and this approach to eliminate the disease from her daughter’s body.
The Moris saw significant improvement in Alyssa during her time on
“She was doing so well on the antibiotics that
doctors thought she was better and took her off. Within two weeks
had a major relapse and all her symptoms came back,” her mother says.
“When the doctors put her back
on the antibiotics, she started feeling
better again within two months.”
Alyssa says the
antibiotics–which vary per patient and stage of the disease–definitely
help her. The antibiotics
can include treatment with doxycycline,
amoxicillin and erythromycin. Alyssa wants people to understand that
Lyme disease is a serious illness that can require a lengthy recovery
“With the antibiotics I can read, my joints don’t ache and
I sleep better. I don’t understand why people ignore
this. Ignoring it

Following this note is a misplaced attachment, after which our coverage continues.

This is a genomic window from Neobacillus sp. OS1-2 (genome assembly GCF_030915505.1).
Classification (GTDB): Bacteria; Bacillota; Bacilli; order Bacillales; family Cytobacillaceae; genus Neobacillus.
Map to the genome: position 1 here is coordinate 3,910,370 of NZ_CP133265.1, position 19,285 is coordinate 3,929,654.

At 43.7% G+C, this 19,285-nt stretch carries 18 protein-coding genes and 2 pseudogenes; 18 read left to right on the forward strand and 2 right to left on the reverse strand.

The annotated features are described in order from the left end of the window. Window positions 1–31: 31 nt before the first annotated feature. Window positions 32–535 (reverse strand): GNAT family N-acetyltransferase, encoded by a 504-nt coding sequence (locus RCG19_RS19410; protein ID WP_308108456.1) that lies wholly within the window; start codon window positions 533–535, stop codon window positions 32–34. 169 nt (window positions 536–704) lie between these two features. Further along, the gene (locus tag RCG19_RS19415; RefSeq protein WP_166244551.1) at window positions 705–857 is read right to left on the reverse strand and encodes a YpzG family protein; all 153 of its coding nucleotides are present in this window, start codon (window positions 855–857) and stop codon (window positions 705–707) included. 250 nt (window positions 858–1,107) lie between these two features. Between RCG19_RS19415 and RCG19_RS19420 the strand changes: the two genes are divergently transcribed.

won’t make it go away, you’ll only pay the price,” says Alyssa
referring to the doctors that don’t
believe she has contracted the
disease. “Lyme disease can happen here in California. It can happen
Parents and families
throughout the South Bay are going through a similar plight. Several
formed a support group and meet to talk about hardships
they confront when a loved one has Lyme Disease.
West San Jose
resident Lesley Tsai’s 13-year old daughter April has been battling
Lyme Disease for six years.
The Tsai family, like the Moris, is unsure
exactly when April was bitten, but they believe it occurred while the
family was hiking on the Almaden Quicksilver County Park trails.
It took 1 1/2 years of doctors and tests before April was diagnosed.
is hard to diagnose because there are so many different symptoms, but
it shouldn’t be diagnosed solely on
a lab test,” Lesley Tsai says. “I
would love to see doctors better educated on what Lyme Disease can look
and understand this so that people don’t have to suffer for so
Laura Holmes, 15, of Campbell has been battling Lyme and
other co-infectious diseases for two years. Her